Why was JungJin crowned King Entrepreneur?

A South Korean native and now 63 years of age, JungJin founded biopharmaceutical firm Celltrion in 2003. In the nearly two decades since its founding, Celltrion has lived up to its goal of advancing health and welfare for all by developing ground-breaking drugs to treat autoimmune disease, various forms of cancer and, most recently, COVID-19.

The company, which JungJin started with just US$45,000 and five of his colleagues, has since growth to more than 2,1000 employees with sales permits in more than 90 countries and revenues exceeding US$1.69bn.

According to the panel, JungJin’s story is a shining example of the power of an unstoppable entrepreneur to change the world with the pandel moved by both his incredible story and his purpose-driven leadership, innovative mindset and entrepreneurial spirit.

Described by the chair of the EY judging panel Rosaleen Blair as “representing everything an unstoppable should be” from taking on the world’s biggest health care challenges to consistently creating long-term value for his company, JungJin’s story is one of incredible tenacity and perseverance that the judging panel felt most represented the entrepreneurial spirit.

“He’s taken breathtaking risks, both personal and professional, to found Celltrion and grow it into one of the world’s leading biopharmaceutical companies,” says Stasia Mitchell, EY Global Entrepreneurship Leader. “His passion for creating affordable, life-saving health care and flair for tackling global problems has led to many treatments that have helped millions of people worldwide and was especially evident this past year through the creation of a COVID-19 antibody treatment.”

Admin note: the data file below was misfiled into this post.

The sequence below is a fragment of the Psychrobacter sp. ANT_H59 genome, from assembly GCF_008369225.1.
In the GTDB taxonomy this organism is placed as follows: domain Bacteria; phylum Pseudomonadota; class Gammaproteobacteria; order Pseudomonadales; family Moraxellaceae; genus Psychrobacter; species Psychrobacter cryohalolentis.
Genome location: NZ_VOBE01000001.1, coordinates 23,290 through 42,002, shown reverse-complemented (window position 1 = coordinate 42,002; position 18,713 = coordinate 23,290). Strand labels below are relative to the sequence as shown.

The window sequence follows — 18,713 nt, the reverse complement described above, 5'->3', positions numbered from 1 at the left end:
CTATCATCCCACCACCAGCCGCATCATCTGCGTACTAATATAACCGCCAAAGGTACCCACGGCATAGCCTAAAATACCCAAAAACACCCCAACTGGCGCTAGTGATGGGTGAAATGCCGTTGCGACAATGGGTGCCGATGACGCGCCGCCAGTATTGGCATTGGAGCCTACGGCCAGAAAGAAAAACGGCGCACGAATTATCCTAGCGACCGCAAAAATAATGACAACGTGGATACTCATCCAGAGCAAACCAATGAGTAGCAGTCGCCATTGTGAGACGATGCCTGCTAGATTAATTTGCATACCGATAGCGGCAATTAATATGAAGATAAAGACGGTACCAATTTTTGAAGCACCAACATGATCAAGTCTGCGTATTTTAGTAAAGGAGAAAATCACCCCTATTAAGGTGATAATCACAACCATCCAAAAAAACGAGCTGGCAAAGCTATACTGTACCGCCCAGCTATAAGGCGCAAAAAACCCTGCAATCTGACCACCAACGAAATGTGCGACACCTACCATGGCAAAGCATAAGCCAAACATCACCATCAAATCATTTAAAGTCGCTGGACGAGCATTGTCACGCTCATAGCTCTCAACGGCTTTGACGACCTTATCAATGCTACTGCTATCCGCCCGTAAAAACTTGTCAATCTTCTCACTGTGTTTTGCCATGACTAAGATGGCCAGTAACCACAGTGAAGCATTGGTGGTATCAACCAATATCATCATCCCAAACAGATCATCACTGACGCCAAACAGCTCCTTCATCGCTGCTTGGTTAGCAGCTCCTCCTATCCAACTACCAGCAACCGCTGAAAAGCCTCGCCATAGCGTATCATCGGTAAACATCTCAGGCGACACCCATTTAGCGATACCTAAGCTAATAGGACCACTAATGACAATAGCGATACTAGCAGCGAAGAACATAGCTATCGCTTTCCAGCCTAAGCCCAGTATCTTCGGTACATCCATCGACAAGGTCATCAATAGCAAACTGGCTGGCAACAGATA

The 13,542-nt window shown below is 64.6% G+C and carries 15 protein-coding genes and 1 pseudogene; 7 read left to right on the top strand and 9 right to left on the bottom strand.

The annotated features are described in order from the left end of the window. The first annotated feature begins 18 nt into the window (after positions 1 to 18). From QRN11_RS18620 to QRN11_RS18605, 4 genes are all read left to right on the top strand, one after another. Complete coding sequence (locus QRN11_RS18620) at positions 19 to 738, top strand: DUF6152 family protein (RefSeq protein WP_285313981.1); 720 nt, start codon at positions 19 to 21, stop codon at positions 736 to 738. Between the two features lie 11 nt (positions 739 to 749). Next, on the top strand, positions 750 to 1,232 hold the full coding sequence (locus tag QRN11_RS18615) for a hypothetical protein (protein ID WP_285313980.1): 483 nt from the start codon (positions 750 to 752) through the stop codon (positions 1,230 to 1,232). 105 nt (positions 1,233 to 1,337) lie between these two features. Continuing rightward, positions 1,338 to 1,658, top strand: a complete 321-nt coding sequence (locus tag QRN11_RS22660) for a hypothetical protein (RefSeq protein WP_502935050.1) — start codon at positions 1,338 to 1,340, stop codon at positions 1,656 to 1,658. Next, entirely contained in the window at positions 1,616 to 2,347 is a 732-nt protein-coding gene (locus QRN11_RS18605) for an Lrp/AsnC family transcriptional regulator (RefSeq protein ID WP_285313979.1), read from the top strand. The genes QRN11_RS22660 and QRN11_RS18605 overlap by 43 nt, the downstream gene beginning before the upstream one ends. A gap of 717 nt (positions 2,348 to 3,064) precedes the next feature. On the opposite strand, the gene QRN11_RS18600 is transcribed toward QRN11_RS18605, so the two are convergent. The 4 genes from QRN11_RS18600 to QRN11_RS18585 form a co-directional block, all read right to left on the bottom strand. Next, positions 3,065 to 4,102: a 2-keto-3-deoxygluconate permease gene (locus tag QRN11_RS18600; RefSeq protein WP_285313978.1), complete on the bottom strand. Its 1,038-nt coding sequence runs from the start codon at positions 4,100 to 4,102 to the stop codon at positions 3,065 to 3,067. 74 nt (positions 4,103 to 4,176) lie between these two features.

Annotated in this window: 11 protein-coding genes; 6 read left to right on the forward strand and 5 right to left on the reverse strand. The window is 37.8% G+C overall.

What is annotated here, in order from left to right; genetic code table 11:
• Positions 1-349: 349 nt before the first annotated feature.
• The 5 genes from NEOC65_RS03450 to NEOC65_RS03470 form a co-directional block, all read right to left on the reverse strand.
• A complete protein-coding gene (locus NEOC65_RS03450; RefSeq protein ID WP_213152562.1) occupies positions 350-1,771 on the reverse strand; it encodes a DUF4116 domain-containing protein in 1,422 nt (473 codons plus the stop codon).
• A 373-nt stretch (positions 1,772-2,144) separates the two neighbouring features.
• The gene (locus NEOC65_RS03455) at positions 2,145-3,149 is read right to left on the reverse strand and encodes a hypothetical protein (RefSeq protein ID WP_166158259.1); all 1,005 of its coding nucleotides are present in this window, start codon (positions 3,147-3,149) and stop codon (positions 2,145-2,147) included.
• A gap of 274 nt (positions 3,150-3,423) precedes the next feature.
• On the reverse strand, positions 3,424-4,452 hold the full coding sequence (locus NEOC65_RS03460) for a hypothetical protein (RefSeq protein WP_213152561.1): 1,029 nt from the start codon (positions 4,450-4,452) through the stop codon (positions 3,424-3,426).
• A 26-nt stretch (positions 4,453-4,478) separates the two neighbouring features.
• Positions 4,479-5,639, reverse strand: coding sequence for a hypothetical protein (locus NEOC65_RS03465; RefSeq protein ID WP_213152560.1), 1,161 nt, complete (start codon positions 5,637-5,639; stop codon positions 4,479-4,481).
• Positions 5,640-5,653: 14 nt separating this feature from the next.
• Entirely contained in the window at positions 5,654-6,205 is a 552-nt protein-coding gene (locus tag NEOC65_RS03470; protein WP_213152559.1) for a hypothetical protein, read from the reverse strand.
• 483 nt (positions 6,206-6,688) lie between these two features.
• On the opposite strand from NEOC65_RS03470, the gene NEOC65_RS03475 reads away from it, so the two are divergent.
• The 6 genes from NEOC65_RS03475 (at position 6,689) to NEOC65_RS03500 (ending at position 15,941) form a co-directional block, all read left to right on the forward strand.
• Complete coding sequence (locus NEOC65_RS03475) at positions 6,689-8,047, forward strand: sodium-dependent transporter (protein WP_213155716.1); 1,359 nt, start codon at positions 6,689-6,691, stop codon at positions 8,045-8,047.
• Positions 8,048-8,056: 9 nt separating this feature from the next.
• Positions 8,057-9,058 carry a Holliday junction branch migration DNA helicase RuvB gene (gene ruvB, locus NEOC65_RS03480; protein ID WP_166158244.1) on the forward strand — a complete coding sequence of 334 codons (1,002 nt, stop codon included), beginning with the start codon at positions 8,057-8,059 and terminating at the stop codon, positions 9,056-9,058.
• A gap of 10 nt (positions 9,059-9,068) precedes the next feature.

How did JungJin get there?

JungJin's entrepreneurial journey started at an early age when he worked as a taxi driver to get himself through Konkuk University in Seoul, South Korea. After studying industrial engineering, he rose through the ranks of Daewoo Motor Co. before losing his job amid the carmaker’s financial troubles following the 1997 Asian economic crisis.

Following this, JungJin started collaborating with colleagues to explore business opportunities in different industries, though none delivered lasting success. The turning point came after he attended a talk hosted by renowned scholars, which inspired him to focus on the biopharmaceutical sector.

And so he founded Celltrion with just US$45,000 of his savings. The launch of Remsima, credited with being the world's first antibody biosimilar, quickly moved Celltrion up the ranks of the country's fairly underdeveloped pharmaceutical sector. Celltrion followed this success with the launch of drugs for breast cancer and lymphoma that today are being used worldwide.

With ambitions to be the world’s first in different areas, Celltrion has pioneered numerous uncharted areas to great success over the past two decades, most recently responding to the global pandemic by successfully developing an antibody treatment for COVID-19 and working to ensure a timely supply of the safe and effective treatment.

“When I first started, my vision was to help patients gain access to safe, effective and affordable medicines and thereby enhance the quality of people’s lives,” explains JungJin. “The success of Celltrion has enabled me to expand on this while finding new ways to fuel my entrepreneurial drive.”